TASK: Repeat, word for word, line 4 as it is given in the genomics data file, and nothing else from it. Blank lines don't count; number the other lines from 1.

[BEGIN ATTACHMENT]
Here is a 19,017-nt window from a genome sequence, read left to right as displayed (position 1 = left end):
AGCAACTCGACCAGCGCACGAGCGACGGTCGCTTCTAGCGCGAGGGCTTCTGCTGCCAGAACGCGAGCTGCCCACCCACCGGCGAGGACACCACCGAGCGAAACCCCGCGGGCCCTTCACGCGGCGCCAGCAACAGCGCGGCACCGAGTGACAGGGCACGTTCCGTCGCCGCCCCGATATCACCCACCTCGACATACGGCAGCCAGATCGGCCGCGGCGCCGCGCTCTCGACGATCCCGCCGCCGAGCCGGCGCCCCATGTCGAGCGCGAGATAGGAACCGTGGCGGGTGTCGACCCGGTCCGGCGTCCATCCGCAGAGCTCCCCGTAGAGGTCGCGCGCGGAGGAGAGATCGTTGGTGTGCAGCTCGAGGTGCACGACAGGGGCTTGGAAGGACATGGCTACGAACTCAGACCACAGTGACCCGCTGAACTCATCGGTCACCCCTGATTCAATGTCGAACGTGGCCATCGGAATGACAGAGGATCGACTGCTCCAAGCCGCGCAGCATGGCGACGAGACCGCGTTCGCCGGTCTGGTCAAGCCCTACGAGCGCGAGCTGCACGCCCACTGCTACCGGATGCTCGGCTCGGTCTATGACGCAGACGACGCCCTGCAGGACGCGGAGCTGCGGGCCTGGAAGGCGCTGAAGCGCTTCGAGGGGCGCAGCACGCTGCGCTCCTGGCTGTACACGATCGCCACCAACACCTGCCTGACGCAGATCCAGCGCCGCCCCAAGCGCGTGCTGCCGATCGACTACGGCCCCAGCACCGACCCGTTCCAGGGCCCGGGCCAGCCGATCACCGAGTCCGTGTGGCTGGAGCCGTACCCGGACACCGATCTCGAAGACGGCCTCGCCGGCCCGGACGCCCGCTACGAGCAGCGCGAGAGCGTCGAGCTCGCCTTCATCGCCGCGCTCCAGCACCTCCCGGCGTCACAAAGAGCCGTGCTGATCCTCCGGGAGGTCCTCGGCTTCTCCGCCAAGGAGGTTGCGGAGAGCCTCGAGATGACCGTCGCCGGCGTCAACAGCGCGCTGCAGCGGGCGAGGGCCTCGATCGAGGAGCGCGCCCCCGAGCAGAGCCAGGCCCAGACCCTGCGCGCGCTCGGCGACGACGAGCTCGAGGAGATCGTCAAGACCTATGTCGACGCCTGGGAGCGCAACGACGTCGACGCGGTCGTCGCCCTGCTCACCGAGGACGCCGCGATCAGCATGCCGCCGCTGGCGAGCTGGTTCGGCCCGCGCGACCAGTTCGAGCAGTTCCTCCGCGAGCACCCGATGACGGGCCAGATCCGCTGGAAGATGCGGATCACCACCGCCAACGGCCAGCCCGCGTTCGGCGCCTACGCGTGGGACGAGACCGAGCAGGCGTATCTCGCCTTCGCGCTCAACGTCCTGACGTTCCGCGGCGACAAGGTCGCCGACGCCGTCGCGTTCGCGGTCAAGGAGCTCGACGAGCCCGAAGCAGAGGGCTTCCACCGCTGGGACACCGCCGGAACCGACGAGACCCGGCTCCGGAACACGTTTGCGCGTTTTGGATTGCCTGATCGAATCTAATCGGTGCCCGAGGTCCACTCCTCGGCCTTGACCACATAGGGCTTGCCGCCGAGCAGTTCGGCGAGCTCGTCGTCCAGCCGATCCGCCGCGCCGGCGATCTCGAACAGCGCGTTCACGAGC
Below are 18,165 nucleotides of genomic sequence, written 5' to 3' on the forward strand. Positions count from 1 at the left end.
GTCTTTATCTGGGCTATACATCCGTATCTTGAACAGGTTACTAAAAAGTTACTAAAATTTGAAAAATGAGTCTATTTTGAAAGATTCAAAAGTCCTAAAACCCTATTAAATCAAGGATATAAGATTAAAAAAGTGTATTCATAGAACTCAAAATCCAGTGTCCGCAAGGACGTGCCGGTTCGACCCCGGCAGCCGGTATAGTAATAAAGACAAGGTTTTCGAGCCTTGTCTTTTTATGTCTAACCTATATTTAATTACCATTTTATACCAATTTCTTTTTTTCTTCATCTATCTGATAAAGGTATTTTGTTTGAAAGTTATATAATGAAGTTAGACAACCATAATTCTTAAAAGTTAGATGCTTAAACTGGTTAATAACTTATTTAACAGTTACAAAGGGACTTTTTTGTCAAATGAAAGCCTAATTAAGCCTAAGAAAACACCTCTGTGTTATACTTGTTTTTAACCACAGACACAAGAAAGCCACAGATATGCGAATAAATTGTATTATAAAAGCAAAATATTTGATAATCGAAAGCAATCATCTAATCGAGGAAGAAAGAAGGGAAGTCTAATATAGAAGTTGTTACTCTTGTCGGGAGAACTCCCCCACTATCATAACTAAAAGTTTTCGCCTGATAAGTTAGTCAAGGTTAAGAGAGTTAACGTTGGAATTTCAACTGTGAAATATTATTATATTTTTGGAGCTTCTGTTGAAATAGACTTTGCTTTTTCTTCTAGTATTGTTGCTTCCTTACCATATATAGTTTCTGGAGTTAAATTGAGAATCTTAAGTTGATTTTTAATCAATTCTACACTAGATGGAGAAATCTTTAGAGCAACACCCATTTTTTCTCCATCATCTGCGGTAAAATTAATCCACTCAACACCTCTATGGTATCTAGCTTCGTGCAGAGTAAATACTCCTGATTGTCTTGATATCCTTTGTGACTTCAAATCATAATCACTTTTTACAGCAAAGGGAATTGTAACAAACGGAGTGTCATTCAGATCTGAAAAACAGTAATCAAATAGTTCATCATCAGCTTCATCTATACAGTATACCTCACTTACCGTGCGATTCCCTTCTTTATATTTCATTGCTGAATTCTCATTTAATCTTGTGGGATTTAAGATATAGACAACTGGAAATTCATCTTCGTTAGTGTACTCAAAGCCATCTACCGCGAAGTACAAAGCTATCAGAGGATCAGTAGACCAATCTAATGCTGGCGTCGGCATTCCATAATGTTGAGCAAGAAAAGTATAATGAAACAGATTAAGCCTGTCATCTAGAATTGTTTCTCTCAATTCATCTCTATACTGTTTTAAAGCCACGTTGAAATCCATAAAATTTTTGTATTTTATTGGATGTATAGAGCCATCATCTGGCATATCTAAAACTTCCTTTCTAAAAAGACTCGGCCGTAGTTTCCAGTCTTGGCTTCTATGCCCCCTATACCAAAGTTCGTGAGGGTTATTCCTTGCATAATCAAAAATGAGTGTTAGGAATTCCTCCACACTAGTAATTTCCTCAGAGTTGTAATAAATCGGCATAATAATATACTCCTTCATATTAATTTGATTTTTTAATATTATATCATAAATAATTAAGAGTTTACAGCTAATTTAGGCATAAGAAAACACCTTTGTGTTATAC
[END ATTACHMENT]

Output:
GTCTTTATCTGGGCTATACATCCGTATCTTGAACAGGTTACTAAAAAGTTACTAAAATTTGAAAAATGAGTCTATTTTGAAAGATTCAAAAGTCCTAAAACCCTATTAAATCAAGGATATAAGATTAAAAAAGTGTATTCATAGAACTCAAAATCCAGTGTCCGCAAGGACGTGCCGGTTCGACCCCGGCAGCCGGTATAGTAATAAAGACAAGGTTTTCGAGCCTTGTCTTTTTATGTCTAACCTATATTTAATTACCATTTTATACCAATTTCTTTTTTTCTTCATCTATCTGATAAAGGTATTTTGTTTGAAAGTTATATAATGAAGTTAGACAACCATAATTCTTAAAAGTTAGATGCTTAAACTGGTTAATAACTTATTTAACAGTTACAAAGGGACTTTTTTGTCAAATGAAAGCCTAATTAAGCCTAAGAAAACACCTCTGTGTTATACTTGTTTTTAACCACAGACACAAGAAAGCCACAGATATGCGAATAAATTGTATTATAAAAGCAAAATATTTGATAATCGAAAGCAATCATCTAATCGAGGAAGAAAGAAGGGAAGTCTAATATAGAAGTTGTTACTCTTGTCGGGAGAACTCCCCCACTATCATAACTAAAAGTTTTCGCCTGATAAGTTAGTCAAGGTTAAGAGAGTTAACGTTGGAATTTCAACTGTGAAATATTATTATATTTTTGGAGCTTCTGTTGAAATAGACTTTGCTTTTTCTTCTAGTATTGTTGCTTCCTTACCATATATAGTTTCTGGAGTTAAATTGAGAATCTTAAGTTGATTTTTAATCAATTCTACACTAGATGGAGAAATCTTTAGAGCAACACCCATTTTTTCTCCATCATCTGCGGTAAAATTAATCCACTCAACACCTCTATGGTATCTAGCTTCGTGCAGAGTAAATACTCCTGATTGTCTTGATATCCTTTGTGACTTCAAATCATAATCACTTTTTACAGCAAAGGGAATTGTAACAAACGGAGTGTCATTCAGATCTGAAAAACAGTAATCAAATAGTTCATCATCAGCTTCATCTATACAGTATACCTCACTTACCGTGCGATTCCCTTCTTTATATTTCATTGCTGAATTCTCATTTAATCTTGTGGGATTTAAGATATAGACAACTGGAAATTCATCTTCGTTAGTGTACTCAAAGCCATCTACCGCGAAGTACAAAGCTATCAGAGGATCAGTAGACCAATCTAATGCTGGCGTCGGCATTCCATAATGTTGAGCAAGAAAAGTATAATGAAACAGATTAAGCCTGTCATCTAGAATTGTTTCTCTCAATTCATCTCTATACTGTTTTAAAGCCACGTTGAAATCCATAAAATTTTTGTATTTTATTGGATGTATAGAGCCATCATCTGGCATATCTAAAACTTCCTTTCTAAAAAGACTCGGCCGTAGTTTCCAGTCTTGGCTTCTATGCCCCCTATACCAAAGTTCGTGAGGGTTATTCCTTGCATAATCAAAAATGAGTGTTAGGAATTCCTCCACACTAGTAATTTCCTCAGAGTTGTAATAAATCGGCATAATAATATACTCCTTCATATTAATTTGATTTTTTAATATTATATCATAAATAATTAAGAGTTTACAGCTAATTTAGGCATAAGAAAACACCTTTGTGTTATAC